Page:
Abolition A.D.- After Death Before Chaos

By Chris Dahlberg

Published on Wednesday, September 3, 2014

With so much music sent my way on a regular basis, it can be difficult to decide what to spend a couple hours listening to. But it’s safe to say that when the “For Fans Of:” section of a promo sheet mentions His Hero Is Gone, Entombed, and Cursed, I’m likely to pay attention. This is exactly what happened with Singapore’s Abolition A.D., who released their debut full length After Death Before Chaos on Pulverised Records a couple of months ago. The group’s style falls somewhere in between destructive, completely overwhelming crust/hardcore and slower-paced sludge, and it’s an instantly appealing one. Although they don’t quite reach the same level as any of the aforementioned bands, Abolition A.D. still packs a punch and has plenty of potential.

If you’ve listened to either of these genres on a regular basis, Abolition A.D.’s debut should instantly feel familiar. That’s not to say that they’re merely retreading what has been written before, but the transitions from faster bass heavy assaults to slower, brooding sludge should draw in listeners who prefer these particular variants of heavy music. After Death Before Chaos is enhanced by its strong production values, which allow the bottom heaviness of the material to make a maximum impact without burying the nuances of the instrumental work in the process. The instrumentalists are able to switch things up throughout the seven tracks, as sometimes the crust/sludge template can mean that a band moves from hyper speed to a crawl on every single song. Abolition A.D. is able to avoid this, providing some shorter numbers that attack with a D-beat pattern and threaten to overwhelm you before they switch over to the slower arrangements. But despite the fact that the overall sound this group is going for is an enticing one, the album’s missing specific riffs that truly reach out and make you want to immediately replay the song they appear on. This is what separates some of the best releases from ones that are just pretty good, but I do believe that with a bit more growth these guys can reach that level.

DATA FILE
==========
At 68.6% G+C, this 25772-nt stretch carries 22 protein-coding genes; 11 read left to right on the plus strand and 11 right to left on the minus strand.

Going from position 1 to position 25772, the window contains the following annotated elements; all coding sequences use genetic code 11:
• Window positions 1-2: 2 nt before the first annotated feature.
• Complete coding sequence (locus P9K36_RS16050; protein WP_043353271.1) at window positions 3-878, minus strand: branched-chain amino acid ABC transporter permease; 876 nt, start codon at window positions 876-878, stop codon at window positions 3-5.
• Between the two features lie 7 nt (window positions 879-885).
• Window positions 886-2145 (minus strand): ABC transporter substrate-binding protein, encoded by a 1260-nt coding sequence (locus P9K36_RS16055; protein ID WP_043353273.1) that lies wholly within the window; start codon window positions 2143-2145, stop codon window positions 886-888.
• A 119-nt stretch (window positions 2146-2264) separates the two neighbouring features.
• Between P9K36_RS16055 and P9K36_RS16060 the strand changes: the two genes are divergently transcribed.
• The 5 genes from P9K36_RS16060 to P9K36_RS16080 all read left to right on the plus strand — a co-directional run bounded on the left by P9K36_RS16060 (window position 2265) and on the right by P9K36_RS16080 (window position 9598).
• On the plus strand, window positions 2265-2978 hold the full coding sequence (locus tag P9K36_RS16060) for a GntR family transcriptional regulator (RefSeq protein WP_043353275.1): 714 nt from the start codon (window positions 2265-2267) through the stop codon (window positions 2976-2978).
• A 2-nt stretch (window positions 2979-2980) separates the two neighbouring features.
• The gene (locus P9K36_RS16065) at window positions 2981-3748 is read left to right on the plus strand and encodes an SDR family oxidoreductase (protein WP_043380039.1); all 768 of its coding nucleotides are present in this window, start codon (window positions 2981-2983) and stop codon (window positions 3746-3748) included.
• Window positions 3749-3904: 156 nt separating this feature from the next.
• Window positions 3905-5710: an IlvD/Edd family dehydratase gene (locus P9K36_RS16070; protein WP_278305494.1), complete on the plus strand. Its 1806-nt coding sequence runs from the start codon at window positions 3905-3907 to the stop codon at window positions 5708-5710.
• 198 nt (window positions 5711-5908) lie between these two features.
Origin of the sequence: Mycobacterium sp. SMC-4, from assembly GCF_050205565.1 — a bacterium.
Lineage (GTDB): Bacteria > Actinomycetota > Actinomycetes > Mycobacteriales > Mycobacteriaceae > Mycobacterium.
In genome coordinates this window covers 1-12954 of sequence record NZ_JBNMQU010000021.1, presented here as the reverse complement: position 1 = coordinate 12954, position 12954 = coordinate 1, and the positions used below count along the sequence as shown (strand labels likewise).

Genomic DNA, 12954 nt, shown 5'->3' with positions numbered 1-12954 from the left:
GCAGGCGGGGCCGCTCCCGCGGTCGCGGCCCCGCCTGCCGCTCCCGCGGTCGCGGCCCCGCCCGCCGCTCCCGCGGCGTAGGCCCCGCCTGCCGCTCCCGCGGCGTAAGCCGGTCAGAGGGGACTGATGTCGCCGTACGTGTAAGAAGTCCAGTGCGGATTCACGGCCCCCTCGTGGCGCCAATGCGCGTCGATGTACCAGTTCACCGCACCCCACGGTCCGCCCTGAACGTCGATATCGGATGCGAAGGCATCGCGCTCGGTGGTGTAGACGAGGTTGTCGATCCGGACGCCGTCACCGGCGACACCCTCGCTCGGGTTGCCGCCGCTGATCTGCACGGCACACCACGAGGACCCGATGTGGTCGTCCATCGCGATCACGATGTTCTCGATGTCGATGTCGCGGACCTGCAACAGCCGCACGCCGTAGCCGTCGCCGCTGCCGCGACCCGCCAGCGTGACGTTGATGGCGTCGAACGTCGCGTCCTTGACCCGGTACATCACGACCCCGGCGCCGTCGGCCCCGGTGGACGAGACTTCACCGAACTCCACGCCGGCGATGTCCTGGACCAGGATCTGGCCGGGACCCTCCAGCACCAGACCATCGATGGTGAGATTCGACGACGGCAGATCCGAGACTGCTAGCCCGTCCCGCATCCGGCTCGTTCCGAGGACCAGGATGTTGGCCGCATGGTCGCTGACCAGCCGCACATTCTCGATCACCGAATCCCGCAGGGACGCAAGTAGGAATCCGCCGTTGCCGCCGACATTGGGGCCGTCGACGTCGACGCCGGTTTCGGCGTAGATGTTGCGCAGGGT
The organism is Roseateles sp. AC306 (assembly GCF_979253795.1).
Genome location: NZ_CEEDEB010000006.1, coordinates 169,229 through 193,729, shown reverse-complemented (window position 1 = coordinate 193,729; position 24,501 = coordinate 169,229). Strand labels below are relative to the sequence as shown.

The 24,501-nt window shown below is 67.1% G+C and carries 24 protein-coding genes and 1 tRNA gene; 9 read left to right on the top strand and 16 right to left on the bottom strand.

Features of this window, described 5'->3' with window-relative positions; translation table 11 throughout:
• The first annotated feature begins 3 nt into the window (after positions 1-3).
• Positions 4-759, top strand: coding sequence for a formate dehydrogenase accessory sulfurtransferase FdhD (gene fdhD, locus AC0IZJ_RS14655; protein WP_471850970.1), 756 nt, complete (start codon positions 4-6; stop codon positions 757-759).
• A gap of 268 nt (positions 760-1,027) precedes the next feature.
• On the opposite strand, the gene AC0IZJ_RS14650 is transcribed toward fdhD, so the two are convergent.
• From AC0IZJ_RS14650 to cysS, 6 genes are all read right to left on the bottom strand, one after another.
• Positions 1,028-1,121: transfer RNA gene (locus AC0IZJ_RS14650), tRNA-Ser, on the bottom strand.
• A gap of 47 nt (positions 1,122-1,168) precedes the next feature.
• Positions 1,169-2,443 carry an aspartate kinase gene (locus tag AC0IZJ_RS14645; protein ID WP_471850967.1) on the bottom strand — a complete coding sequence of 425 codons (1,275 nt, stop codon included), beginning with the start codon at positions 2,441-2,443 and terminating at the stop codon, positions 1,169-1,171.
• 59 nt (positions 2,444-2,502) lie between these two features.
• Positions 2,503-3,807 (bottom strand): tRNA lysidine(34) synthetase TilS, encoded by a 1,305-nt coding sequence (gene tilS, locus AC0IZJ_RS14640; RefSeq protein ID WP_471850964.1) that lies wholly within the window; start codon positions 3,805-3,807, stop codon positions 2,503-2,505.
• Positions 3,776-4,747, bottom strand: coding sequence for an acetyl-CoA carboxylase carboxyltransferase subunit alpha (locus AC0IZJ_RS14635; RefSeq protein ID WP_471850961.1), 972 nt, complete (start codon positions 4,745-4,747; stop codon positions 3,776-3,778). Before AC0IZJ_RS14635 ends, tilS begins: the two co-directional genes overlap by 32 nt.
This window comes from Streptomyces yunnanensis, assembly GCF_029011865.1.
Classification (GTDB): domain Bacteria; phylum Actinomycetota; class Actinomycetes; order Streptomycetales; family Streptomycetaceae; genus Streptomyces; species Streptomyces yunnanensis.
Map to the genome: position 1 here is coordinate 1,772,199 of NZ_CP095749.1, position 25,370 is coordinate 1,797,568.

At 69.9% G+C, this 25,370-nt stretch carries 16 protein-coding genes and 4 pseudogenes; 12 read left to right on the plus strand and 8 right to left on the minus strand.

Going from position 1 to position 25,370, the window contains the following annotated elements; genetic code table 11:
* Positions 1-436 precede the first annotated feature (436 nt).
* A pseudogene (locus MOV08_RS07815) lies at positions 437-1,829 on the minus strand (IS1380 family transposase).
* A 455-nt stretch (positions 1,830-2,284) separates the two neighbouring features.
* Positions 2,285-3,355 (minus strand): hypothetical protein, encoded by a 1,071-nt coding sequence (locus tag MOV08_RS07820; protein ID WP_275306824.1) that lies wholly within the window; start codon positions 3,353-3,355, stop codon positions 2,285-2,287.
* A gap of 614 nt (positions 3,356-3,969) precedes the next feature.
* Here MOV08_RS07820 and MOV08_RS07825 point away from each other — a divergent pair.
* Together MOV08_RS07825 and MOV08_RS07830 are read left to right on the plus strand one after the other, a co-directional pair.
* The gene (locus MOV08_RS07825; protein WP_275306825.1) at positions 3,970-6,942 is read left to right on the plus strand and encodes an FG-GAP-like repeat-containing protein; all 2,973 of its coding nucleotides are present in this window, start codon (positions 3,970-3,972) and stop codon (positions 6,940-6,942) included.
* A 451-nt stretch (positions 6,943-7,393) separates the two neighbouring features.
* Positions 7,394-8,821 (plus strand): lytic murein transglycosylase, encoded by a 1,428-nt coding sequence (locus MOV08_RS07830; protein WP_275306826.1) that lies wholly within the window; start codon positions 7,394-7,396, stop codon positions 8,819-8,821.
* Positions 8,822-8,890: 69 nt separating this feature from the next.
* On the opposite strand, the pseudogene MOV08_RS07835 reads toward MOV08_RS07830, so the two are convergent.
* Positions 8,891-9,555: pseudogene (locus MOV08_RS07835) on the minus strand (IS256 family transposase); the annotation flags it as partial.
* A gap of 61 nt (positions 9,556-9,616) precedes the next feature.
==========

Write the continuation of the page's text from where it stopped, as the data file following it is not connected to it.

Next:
Abolition A.D.’s lead vocalist has the perfect type of pitch for their material, as his extremely gruff and abrasive growl reminded me quite a bit of His Hero Is Gone/Tragedy. There’s that same type of distortion and power to the performance that makes it overwhelming when the songs reach their climax, and this is one of the elements that continued to bring me back to After Death Before Chaos. While there are plenty of groups inspired by those two particular acts, it isn’t as common to find one that is able to provide the same raw intensity in their vocals and if this can continue to be used on future recordings I think it will work to the band’s advantage.

If you’re looking for crust/hardcore and sludge that can match the intensity and power of some of the better bands in the genre, Abolition A.D. is a good bet and their debut is an album that I’ve given quite a few spins from beginning to end. But it lacks specific riffs that really make certain moments stand out above others, and that’s one area where I think the group could continue to grow. If they can reach that point where their material can grab listeners both in its entirety and at the individual song level, there’s no reason why these guys can’t become as noteworthy as their influences and they’ve given themselves a strong base to work off of with this debut.


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